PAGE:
In principle it is possible to create open and closed profiled sections by means of inductive high-frequency welding, laser welding, spot welding, rolled bead welding, projection welding and rolling technology.

The invention will be explained by way of example in what follows by means of the drawings.

BRIEF DESCRIPTION OF THE DRAWINGS

FIG. 1 schematically shows a device with an induction coil and cooling ring for producing hardened profiled structural parts.

FIG. 2 schematically shows a device for producing the structural parts in accordance with the invention.

FIG. 3 shows a further embodiment of a device for producing the structural parts.

FIG. 4 schematically shows the course of temperature and time when producing the profiled structural part in accordance with the invention.

FIG. 5 shows a course of temperature and time in connection with a further advantageous embodiment of the method for producing the profiled structural part in accordance with the invention.

FIG. 6 shows an image taken with a light-optical microscope of the cross section of the profiled structural part produced in accordance with the invention and having the phase composition in accordance with the invention.

FIG. 7 is an image taken by a scanning electron microscope of the cross-grain cut of an annealed sample of a cathodic corrosion-protected sheet in accordance with the invention.

FIG. 8 shows the course of the voltage for the sheet in accordance with FIG. 7.

FIG. 9 is an image taken by a scanning electron microscope of the cross-grain cut of an annealed sample of a sheet provided with a cathodic corrosion protection in accordance with the invention.

FIG. 10 shows the course of the voltage for the sheet in accordance with FIG. 9.

FIG. 11 is an image taken by a scanning electron microscope of the cross-grain cut of a sheet not coated and treated in accordance with the invention.

FIG. 12 shows the course of the voltage of the sheet not in accordance with the invention in FIG. 11.

FIG. 13 is an image taken by a scanning electron microscope of the cross-grain cut of the surface of a sheet coated and heat-treated in accordance with the invention.

FIG. 14 shows the course of the voltage of the sheet in accordance with FIG. 13.

DETAILED DESCRIPTION OF THE PREFERRED EMBODIMENTS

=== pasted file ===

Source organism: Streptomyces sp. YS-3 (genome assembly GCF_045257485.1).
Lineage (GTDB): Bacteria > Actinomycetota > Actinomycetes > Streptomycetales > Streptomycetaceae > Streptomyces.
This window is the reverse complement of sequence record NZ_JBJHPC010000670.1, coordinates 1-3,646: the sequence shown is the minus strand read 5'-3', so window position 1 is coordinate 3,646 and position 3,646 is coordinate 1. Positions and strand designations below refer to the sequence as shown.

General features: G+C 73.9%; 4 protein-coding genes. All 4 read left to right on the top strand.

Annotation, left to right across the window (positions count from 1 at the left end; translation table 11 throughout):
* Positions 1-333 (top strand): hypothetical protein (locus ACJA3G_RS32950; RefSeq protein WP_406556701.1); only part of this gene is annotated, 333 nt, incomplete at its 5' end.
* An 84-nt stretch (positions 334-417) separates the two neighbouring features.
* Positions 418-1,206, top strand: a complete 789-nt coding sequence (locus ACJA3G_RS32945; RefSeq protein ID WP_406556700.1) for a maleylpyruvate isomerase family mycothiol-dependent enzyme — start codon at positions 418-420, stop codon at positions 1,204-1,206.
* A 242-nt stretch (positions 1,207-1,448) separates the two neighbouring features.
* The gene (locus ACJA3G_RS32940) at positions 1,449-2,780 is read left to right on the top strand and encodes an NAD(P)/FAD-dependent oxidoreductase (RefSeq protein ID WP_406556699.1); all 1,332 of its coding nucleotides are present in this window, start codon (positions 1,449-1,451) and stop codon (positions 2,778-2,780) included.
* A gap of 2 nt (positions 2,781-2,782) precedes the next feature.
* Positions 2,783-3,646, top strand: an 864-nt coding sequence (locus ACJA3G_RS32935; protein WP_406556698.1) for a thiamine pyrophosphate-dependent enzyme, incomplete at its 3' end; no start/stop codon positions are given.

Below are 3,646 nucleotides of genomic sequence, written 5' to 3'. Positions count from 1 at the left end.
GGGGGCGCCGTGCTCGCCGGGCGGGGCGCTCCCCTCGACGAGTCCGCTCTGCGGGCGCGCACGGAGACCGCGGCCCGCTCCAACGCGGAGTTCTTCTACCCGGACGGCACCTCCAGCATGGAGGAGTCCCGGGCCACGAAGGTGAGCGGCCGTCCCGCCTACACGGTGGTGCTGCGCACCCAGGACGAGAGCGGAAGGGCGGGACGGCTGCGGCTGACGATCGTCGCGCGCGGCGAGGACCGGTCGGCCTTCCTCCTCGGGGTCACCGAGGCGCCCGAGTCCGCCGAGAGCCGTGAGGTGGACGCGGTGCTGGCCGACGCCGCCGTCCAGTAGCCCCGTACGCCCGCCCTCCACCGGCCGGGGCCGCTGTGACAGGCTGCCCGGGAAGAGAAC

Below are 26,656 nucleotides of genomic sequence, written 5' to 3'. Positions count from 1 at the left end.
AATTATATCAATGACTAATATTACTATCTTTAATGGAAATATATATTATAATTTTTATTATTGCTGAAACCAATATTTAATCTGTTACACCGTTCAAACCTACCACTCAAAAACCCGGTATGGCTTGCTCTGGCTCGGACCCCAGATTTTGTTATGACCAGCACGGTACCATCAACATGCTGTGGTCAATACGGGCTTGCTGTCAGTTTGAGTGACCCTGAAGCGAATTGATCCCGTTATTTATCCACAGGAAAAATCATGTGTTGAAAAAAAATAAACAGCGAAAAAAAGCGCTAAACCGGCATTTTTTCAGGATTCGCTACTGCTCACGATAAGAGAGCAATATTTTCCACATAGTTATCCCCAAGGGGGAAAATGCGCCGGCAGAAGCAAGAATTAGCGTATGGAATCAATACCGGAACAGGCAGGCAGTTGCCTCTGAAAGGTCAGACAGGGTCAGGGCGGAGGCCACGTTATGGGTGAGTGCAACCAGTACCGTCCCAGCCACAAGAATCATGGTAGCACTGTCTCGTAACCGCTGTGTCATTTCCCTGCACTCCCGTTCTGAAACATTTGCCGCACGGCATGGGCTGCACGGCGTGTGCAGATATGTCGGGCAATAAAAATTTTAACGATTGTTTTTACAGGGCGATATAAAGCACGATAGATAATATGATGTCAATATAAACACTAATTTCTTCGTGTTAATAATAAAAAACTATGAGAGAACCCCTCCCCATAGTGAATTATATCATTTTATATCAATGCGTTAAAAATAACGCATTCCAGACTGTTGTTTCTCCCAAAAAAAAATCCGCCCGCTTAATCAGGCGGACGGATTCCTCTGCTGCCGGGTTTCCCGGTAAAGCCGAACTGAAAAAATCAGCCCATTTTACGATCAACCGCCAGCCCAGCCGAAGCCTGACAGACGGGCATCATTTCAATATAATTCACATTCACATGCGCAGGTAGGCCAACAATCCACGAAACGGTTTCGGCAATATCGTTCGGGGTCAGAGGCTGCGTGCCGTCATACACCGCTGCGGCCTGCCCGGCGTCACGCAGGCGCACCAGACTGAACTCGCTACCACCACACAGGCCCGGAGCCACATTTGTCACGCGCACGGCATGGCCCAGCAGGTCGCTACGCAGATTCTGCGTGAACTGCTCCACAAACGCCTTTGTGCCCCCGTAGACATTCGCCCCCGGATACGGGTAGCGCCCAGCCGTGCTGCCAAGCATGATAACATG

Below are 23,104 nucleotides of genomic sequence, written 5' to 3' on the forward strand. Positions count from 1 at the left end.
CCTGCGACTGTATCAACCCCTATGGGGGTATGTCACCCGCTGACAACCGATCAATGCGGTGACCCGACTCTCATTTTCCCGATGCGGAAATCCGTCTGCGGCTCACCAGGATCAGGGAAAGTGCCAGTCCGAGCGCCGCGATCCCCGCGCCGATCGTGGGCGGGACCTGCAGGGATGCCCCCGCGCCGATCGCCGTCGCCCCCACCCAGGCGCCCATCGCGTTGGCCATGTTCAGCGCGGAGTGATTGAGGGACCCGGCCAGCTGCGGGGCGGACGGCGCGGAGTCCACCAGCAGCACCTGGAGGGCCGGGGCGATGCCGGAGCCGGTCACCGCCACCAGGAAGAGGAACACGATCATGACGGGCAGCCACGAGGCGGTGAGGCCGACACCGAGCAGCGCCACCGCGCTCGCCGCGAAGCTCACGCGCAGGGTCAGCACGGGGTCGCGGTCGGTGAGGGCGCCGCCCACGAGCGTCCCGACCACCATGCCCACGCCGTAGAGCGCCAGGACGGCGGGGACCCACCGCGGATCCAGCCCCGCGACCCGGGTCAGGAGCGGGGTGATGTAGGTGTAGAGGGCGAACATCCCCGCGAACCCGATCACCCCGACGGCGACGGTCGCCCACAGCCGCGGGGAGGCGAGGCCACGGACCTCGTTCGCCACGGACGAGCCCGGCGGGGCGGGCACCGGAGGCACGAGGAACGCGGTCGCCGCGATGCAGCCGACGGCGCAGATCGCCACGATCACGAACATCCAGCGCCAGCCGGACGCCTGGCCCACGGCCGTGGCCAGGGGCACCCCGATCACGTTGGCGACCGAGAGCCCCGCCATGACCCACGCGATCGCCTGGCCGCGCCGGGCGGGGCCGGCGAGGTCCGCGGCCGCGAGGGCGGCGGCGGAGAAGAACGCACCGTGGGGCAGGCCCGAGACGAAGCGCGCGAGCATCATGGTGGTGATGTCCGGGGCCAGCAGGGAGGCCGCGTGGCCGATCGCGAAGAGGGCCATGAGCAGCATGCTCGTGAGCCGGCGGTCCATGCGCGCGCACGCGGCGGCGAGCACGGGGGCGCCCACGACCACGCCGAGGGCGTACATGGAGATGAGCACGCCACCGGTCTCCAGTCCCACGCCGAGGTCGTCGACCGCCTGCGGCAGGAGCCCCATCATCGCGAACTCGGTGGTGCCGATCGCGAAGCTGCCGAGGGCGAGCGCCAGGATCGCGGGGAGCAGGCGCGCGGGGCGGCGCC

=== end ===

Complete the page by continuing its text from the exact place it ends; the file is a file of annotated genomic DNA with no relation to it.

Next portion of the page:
A profiled structural part with cathodic corrosion protection was produced in a way to be explained in what follows and was subsequently subjected to a heat treatment for hardening the profiled structural part, and to rapid cooling. Thereafter the sample was analyzed in respect to optical and electro-chemical properties. In this case the appearance of the annealed sample as well as the protection energy were evaluation criteria. The protection energy is the measure for the electro-chemical protection of the layer, which is defined by electrostatic detachment.

The electro-chemical method of electrostatic dissolution of the metallic surface coatings of a material allows the classification of the mechanism of the corrosion protection of the layer. The voltage behavior over time of a layer to be protected against corrosion is determined at a preselected constant current flow. A current density of 12.7 mA/cm2 was preselected for these measurements. The measuring arrangement is a three electrode system. A platinum mesh was used as the counter-electrode, while the reference electrode consisted of Ag/AgCl(3M). The electrolyte consisted of 100 g/l of ZnSO4*5H2O and 200 g/l NaCl dissolved in deionized water.

If the voltage required for dissolving the layer is greater than or equal to the steel voltage, which can be easily determined by pickling or grinding off the surface coating, this is called a pure barrier protection without an active cathodic corrosion protection. Barrier protection is distinguished in that it separates the basic material from the corrosive medium.

Example 1

In Accordance with the Invention

Sheet steel is hot-dip galvanized in a melt consisting of 95% zinc and 5% aluminum. After annealing, the sheet has a silvery-gray surface without blemishes. In a cross-grain cut (FIG. 7) it is shown that the coating consists of a light phase and a dark phase, wherein the phases are Zn—Fe—Al-containing phases. The light phases are more zinc-rich, the dark phases more iron-rich. A portion of the aluminum has reacted with the atmospheric oxygen during annealing and has formed a protective Al2O3 skin.